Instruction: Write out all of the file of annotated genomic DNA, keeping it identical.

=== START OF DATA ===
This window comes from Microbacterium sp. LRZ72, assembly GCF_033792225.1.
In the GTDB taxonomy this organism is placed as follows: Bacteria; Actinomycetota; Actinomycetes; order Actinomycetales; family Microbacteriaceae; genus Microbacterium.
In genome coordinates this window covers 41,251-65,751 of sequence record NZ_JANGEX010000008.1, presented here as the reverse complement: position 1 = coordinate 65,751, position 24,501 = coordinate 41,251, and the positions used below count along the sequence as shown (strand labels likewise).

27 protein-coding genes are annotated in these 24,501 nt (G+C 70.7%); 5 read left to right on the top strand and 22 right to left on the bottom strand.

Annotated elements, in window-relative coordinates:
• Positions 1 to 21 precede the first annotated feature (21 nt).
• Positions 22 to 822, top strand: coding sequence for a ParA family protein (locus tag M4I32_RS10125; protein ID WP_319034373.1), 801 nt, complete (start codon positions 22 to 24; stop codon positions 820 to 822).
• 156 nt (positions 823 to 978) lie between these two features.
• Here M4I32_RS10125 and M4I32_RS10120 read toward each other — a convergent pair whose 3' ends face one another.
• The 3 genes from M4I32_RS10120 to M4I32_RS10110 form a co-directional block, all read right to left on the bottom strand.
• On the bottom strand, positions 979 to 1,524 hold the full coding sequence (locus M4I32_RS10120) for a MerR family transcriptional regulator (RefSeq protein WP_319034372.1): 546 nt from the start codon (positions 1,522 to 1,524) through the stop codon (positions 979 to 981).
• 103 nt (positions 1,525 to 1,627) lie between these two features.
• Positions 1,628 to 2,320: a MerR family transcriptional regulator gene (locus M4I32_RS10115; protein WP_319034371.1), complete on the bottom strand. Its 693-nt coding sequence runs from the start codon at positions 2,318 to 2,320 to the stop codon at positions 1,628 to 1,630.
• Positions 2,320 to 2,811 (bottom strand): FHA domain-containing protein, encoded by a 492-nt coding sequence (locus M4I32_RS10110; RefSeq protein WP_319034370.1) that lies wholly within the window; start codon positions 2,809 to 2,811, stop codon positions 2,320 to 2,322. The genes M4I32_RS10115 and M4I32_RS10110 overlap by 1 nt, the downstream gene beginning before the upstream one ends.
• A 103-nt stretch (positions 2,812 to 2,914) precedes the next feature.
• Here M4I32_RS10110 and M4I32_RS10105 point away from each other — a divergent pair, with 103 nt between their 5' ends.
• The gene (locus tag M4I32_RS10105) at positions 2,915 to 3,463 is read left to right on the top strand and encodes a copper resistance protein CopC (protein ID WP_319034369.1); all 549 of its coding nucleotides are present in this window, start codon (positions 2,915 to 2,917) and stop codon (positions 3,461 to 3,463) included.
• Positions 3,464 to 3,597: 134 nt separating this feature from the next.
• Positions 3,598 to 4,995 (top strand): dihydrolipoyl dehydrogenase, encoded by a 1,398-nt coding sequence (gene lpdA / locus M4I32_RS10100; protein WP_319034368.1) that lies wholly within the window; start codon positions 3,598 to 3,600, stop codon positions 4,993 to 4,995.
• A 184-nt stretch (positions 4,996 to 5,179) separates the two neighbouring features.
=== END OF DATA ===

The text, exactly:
This window comes from Microbacterium sp. LRZ72, assembly GCF_033792225.1.
In the GTDB taxonomy this organism is placed as follows: Bacteria; Actinomycetota; Actinomycetes; order Actinomycetales; family Microbacteriaceae; genus Microbacterium.
In genome coordinates this window covers 41,251-65,751 of sequence record NZ_JANGEX010000008.1, presented here as the reverse complement: position 1 = coordinate 65,751, position 24,501 = coordinate 41,251, and the positions used below count along the sequence as shown (strand labels likewise).

27 protein-coding genes are annotated in these 24,501 nt (G+C 70.7%); 5 read left to right on the top strand and 22 right to left on the bottom strand.

Annotated elements, in window-relative coordinates:
• Positions 1 to 21 precede the first annotated feature (21 nt).
• Positions 22 to 822, top strand: coding sequence for a ParA family protein (locus tag M4I32_RS10125; protein ID WP_319034373.1), 801 nt, complete (start codon positions 22 to 24; stop codon positions 820 to 822).
• 156 nt (positions 823 to 978) lie between these two features.
• Here M4I32_RS10125 and M4I32_RS10120 read toward each other — a convergent pair whose 3' ends face one another.
• The 3 genes from M4I32_RS10120 to M4I32_RS10110 form a co-directional block, all read right to left on the bottom strand.
• On the bottom strand, positions 979 to 1,524 hold the full coding sequence (locus M4I32_RS10120) for a MerR family transcriptional regulator (RefSeq protein WP_319034372.1): 546 nt from the start codon (positions 1,522 to 1,524) through the stop codon (positions 979 to 981).
• 103 nt (positions 1,525 to 1,627) lie between these two features.
• Positions 1,628 to 2,320: a MerR family transcriptional regulator gene (locus M4I32_RS10115; protein WP_319034371.1), complete on the bottom strand. Its 693-nt coding sequence runs from the start codon at positions 2,318 to 2,320 to the stop codon at positions 1,628 to 1,630.
• Positions 2,320 to 2,811 (bottom strand): FHA domain-containing protein, encoded by a 492-nt coding sequence (locus M4I32_RS10110; RefSeq protein WP_319034370.1) that lies wholly within the window; start codon positions 2,809 to 2,811, stop codon positions 2,320 to 2,322. The genes M4I32_RS10115 and M4I32_RS10110 overlap by 1 nt, the downstream gene beginning before the upstream one ends.
• A 103-nt stretch (positions 2,812 to 2,914) precedes the next feature.
• Here M4I32_RS10110 and M4I32_RS10105 point away from each other — a divergent pair, with 103 nt between their 5' ends.
• The gene (locus tag M4I32_RS10105) at positions 2,915 to 3,463 is read left to right on the top strand and encodes a copper resistance protein CopC (protein ID WP_319034369.1); all 549 of its coding nucleotides are present in this window, start codon (positions 2,915 to 2,917) and stop codon (positions 3,461 to 3,463) included.
• Positions 3,464 to 3,597: 134 nt separating this feature from the next.
• Positions 3,598 to 4,995 (top strand): dihydrolipoyl dehydrogenase, encoded by a 1,398-nt coding sequence (gene lpdA / locus M4I32_RS10100; protein WP_319034368.1) that lies wholly within the window; start codon positions 3,598 to 3,600, stop codon positions 4,993 to 4,995.
• A 184-nt stretch (positions 4,996 to 5,179) separates the two neighbouring features.